October 1, 2020; The Intercept
“Is it ethical to expend energy dreaming of another world when so many fires need extinguishing right now? On the other hand, if we stop talking about what winning actually looks like, isn’t that the same as giving up?” Writing in The Intercept, these are some of the questions posed by Naomi Klein as she introduces a public campaign supported by a growing alliance of nonprofit advocates that are jointly envisioning the birth of a climate-friendly and people-centered economy.
Klein, a best-selling author, asks these questions in an article designed to introduce a new short video that seeks to inspire viewers to imagine a better future. Dubbed “Message from the Future II: The Years of Repair,” the video paints a picture of how zealous advocacy can create a brighter future against all odds.
Klein urges us to look at lessons learned from the pandemic, climate disaster, and racial and economic injustice. But she also dares us to imagine a world where our communities exert true power and their “right to repair” a world to sustain all life. More than that, it is an urgent call for reparations:
A call to keep the long-denied and delayed rendezvous with history’s most brutal crimes and to reject, once and for all, the web of flattering and dangerous lies that passes for official history in so many parts of the world. Drawing on the long-standing demands of Black and Indigenous movements, the film imagines a Truth and Reparations Commission, as well as an Indigenous Land Back program, with both of them helping to shape the priorities of how and where we repair broken ecosystems, schools, transit systems, hospitals, and more.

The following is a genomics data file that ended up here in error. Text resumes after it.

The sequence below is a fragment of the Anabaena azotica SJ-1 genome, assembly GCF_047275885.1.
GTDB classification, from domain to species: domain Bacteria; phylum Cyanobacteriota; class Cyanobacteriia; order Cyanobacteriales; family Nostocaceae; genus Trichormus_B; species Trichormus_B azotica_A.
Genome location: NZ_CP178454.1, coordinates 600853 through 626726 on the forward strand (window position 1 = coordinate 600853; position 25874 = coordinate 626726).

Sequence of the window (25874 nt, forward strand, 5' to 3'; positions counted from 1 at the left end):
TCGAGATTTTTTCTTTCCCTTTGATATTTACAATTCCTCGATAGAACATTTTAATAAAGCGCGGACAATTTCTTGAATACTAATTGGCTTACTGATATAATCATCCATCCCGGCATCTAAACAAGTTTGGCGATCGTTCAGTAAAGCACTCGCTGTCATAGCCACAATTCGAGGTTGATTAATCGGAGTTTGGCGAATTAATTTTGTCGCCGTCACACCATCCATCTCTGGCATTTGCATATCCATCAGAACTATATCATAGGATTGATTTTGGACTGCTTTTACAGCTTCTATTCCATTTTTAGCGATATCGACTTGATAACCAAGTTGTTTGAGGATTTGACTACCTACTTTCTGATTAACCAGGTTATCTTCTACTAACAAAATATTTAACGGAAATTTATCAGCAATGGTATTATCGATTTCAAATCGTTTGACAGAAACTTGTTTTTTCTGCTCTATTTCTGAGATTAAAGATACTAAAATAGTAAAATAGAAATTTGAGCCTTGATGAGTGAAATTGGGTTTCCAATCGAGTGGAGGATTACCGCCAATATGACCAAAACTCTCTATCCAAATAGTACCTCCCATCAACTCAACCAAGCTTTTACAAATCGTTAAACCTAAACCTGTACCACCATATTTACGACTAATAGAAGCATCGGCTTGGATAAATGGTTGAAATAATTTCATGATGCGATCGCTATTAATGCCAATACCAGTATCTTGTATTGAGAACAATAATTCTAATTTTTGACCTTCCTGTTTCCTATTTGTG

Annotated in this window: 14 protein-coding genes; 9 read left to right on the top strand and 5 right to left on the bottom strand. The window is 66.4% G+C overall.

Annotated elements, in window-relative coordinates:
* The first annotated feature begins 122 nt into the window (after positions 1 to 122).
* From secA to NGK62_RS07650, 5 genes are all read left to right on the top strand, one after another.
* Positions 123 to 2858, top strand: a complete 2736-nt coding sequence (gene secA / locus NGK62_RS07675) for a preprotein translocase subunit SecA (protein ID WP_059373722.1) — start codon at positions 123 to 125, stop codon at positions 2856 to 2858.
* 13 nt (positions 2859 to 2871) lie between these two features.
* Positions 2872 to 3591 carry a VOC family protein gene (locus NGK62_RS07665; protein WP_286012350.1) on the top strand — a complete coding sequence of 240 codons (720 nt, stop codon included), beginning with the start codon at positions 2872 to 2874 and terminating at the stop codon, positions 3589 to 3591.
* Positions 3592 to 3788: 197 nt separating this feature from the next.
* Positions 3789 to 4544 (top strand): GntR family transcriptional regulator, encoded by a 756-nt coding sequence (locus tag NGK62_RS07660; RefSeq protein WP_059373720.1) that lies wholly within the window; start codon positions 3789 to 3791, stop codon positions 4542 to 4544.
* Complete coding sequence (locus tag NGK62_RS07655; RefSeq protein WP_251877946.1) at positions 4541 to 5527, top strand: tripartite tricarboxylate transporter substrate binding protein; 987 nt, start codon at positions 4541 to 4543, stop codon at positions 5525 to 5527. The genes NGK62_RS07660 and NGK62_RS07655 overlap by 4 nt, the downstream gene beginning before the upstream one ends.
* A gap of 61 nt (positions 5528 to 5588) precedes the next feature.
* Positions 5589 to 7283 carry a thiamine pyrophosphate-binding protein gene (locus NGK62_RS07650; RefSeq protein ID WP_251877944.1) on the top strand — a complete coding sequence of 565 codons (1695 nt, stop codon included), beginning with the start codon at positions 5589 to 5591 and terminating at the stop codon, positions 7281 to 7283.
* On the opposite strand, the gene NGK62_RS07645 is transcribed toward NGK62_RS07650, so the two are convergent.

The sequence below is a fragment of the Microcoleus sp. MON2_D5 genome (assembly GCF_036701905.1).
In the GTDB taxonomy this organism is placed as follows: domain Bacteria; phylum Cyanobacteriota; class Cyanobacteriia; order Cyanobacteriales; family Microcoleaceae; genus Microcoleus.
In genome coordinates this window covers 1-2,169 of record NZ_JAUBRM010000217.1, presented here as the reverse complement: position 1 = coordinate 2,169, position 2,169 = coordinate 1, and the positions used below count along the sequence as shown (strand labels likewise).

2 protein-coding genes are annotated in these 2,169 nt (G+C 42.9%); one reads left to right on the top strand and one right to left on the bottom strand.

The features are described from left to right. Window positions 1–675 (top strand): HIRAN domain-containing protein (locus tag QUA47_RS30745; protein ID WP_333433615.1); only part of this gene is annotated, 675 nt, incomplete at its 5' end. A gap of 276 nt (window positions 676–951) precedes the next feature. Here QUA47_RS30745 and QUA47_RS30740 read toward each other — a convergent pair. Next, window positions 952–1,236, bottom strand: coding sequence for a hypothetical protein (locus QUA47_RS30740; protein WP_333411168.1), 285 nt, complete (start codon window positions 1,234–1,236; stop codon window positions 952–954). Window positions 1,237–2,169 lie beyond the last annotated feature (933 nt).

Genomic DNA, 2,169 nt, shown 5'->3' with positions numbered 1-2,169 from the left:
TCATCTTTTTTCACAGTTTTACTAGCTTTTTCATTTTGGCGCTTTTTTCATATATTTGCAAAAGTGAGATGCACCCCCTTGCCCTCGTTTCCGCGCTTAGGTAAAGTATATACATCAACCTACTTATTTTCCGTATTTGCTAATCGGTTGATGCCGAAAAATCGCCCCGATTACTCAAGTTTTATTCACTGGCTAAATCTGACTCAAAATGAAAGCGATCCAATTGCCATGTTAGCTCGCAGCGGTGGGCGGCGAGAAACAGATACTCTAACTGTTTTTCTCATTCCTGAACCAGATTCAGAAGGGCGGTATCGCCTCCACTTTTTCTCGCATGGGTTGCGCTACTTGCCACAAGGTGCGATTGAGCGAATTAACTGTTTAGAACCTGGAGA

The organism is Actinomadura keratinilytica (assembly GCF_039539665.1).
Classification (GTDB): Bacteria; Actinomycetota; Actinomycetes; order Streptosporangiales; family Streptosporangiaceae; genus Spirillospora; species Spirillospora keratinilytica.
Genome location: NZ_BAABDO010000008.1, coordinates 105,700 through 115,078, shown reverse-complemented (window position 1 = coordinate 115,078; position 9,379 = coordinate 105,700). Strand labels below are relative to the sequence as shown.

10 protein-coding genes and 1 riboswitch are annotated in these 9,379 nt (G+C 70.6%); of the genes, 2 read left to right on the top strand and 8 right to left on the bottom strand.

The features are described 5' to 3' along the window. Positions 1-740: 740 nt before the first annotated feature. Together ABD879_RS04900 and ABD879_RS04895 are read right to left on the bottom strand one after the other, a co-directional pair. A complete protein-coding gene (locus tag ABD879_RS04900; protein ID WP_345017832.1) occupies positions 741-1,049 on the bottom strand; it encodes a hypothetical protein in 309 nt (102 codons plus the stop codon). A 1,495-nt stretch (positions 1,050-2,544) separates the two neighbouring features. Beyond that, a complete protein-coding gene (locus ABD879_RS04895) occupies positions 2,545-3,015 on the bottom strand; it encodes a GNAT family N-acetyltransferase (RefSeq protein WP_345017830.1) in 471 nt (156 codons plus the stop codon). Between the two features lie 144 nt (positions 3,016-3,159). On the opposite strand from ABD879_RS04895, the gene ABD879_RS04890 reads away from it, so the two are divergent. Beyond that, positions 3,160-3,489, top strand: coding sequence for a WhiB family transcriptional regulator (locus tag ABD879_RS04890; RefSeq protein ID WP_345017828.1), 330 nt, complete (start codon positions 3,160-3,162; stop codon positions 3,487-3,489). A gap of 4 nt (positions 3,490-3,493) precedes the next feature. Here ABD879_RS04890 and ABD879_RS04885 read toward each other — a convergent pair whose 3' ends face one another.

The film itself is a collaboration of Klein with The Leap illustrator Molly Crabapple, filmmaker Avi Lewis, and Opal Tometi, (co-founder of Black Lives Matter). It is narrated by Tometi, Emma Thompson, Gabriel García Bernal, and Nnimmo Bassey. The video asks us to imagine new possibilities, despite world chaos and woe, so we can seek solutions with renewed vigor. The narration focuses on an imagined past, as if we were reminiscing on all our hard-won accomplishments.
In so doing, the team resurrects an old tradition. Back in the 1880s, journalist Edward Bellamy penned Looking Backward, in which the protagonist travels forward in time to 2000 and reports on his experiences; the book became only the second novel in US literature to sell one million copies.
Like Bellamy, the film paints a vision of a better future to critique a highly unequal present. “The first step was rebuilding the economy around the core of essential work,” narrates Emma Thompson. “Food and farming, care for young and old, public health. Not to mention the essential labor of the more than human world: the winged pollinators, the leafy oxygen makers. The Full Employment Act made the new priorities clear and there was a wave of new worker cooperatives.”
The film prompts us to imagine a world where “no one is sacrificed” and “everyone is essential.” Its website is also a call to action and provides a wealth of information on ongoing campaigns rooted in the alliance of social movement organizations that back the effort, including the Sunrise Movement, the NDN Collective, Movement for Black Lives, Dream Defenders, and Global Nurses United, among others.
If you owe yourself a hug today, take a break from it all and watch this video right now, and imagine:
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Then, do yourself another favor and watch its prequel, “A Message from the Future with Alexandra Ocasio Cortez,” which was watched over 12 million times, nominated for an Emmy, and sought to illustrate what the organized grassroots meant by rendering the Green New Deal into actual legislation.
That dream began just over a year and a half ago, yet today, significant elements of it are now part of the Democratic presidential candidate’s plan for curbing climate change. It’s there not because politicians are comfortable with calls to change the paradigm, but because the movement towards climate justice made it so. Now, that’s imagination in action.—Sofia Jarrin-Thomas